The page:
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Better Light Helps- what to look for

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Blue Light

Poor lighting is a major cause of two thirds of people now experiencing eyestrain on a daily basis and by 2050 over half of the world’s population is expected to be short-sighted. A great light will adjust to match individual visual acuity needs and will provide welcome relief from eye strain, fatigue and blurred vision.

Daylight Quality
Daylight contains a mix of 10 million hues of the rainbow. The true quality of light is judged by its closeness to the natural light spectrum under which the human eye has evolved during millions of years.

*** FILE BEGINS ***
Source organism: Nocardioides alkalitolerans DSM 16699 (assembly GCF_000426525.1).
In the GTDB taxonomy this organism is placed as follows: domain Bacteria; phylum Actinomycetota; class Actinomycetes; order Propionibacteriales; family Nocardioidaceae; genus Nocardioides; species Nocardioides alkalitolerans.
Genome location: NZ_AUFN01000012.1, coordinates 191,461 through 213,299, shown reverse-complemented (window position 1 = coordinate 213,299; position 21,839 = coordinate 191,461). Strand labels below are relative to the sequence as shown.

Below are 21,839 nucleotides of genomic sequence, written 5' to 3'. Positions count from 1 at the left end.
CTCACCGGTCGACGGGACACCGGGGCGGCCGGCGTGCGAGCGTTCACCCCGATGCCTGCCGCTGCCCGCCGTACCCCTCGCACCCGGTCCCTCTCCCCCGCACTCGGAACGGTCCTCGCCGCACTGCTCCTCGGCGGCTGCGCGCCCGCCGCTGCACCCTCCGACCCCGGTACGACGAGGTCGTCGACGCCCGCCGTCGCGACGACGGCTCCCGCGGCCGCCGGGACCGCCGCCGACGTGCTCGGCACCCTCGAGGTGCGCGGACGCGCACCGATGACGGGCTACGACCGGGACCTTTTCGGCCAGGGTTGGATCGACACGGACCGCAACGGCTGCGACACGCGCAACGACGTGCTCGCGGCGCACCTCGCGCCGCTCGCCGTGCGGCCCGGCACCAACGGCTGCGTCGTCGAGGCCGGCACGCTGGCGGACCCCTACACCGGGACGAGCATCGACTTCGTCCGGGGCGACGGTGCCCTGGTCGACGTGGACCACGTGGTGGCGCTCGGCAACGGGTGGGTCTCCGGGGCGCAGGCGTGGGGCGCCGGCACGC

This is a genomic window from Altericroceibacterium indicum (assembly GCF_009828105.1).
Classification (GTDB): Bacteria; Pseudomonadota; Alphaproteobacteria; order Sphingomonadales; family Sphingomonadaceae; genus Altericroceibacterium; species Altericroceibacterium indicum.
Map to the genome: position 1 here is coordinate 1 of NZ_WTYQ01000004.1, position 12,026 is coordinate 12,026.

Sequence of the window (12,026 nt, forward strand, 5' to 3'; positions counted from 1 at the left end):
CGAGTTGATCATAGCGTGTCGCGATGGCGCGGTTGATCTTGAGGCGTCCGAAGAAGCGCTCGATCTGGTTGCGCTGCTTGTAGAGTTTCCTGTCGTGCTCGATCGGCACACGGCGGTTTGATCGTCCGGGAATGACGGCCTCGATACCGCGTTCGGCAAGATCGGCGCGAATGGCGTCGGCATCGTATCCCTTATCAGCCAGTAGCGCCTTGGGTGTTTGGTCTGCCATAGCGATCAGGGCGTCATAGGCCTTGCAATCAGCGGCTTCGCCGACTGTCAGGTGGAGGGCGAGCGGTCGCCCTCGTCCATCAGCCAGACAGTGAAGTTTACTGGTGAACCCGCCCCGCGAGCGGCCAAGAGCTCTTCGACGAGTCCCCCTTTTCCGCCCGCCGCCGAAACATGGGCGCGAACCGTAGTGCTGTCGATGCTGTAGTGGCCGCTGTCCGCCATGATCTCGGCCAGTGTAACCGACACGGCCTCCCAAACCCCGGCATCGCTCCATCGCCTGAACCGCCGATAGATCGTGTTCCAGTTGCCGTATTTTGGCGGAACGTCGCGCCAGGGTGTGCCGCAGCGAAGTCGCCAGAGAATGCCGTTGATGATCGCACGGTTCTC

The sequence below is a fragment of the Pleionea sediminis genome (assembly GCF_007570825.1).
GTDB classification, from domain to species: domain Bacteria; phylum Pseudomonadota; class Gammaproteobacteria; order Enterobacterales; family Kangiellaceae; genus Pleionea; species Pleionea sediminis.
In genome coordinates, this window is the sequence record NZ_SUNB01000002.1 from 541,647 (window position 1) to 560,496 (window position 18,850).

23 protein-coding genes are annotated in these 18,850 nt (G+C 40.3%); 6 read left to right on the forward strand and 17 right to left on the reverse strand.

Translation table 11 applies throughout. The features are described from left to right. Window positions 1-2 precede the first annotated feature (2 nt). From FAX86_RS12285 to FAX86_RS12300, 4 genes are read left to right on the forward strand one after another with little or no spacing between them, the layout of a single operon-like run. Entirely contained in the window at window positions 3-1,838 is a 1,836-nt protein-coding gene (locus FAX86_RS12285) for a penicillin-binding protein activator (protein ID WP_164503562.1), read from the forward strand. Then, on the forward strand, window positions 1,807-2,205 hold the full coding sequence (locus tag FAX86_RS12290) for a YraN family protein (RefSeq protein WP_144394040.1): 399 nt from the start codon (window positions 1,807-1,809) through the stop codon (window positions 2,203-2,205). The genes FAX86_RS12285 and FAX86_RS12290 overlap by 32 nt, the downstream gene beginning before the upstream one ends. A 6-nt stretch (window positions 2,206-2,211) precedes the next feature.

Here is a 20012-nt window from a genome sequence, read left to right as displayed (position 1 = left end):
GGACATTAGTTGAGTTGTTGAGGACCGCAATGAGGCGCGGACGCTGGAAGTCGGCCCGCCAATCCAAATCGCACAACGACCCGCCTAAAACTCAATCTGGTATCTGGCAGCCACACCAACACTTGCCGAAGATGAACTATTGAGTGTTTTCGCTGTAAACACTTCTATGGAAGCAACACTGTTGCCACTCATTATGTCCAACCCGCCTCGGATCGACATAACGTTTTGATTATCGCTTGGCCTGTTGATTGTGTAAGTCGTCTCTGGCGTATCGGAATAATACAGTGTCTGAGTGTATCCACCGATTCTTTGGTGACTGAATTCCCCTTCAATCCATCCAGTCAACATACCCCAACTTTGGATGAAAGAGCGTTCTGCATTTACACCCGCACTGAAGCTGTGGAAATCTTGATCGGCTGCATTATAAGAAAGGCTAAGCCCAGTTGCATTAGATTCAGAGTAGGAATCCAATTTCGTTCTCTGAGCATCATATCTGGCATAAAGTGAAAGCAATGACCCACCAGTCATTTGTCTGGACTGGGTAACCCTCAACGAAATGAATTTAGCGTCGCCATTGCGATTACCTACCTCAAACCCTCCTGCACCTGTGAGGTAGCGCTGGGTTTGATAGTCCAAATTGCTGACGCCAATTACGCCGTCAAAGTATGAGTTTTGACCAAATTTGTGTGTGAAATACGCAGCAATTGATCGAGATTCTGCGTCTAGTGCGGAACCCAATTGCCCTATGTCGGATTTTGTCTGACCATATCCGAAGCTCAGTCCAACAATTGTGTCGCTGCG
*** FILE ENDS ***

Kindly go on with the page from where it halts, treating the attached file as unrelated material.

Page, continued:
Colour Temperature
We have found after decades of user feedback that the optimum colour temperature for concentration indoors is 3,500-4,000k. Colour temperature, measured in Kelvin (k), is the measurement of how white a light is. Candlelight, a very yellow light, might be 1,000k and a harsh blue LED is around 6,000k.

Brightness
The older we become, the less our eyes allow light to reach the retina so we need more light to see detail and colour in high definition. Too much light on the other hand can also be unhelpful.

Beam Spread
Take into consideration whether you read small books, magazines, newspapers and whether you suffer an eye condition. The eye will tire more quickly if it keeps passing from light to dark.

Flexibility
Our sight generally dominates our sensory perception, so we can’t help ourselves subconsciously strain to try and see more clearly. Because sight is so personal to the individual it is important, therefore, for a light beam to be easily adjusted to meet the differing needs of the moment. Let the light take the strain so your eyes don’t have to.

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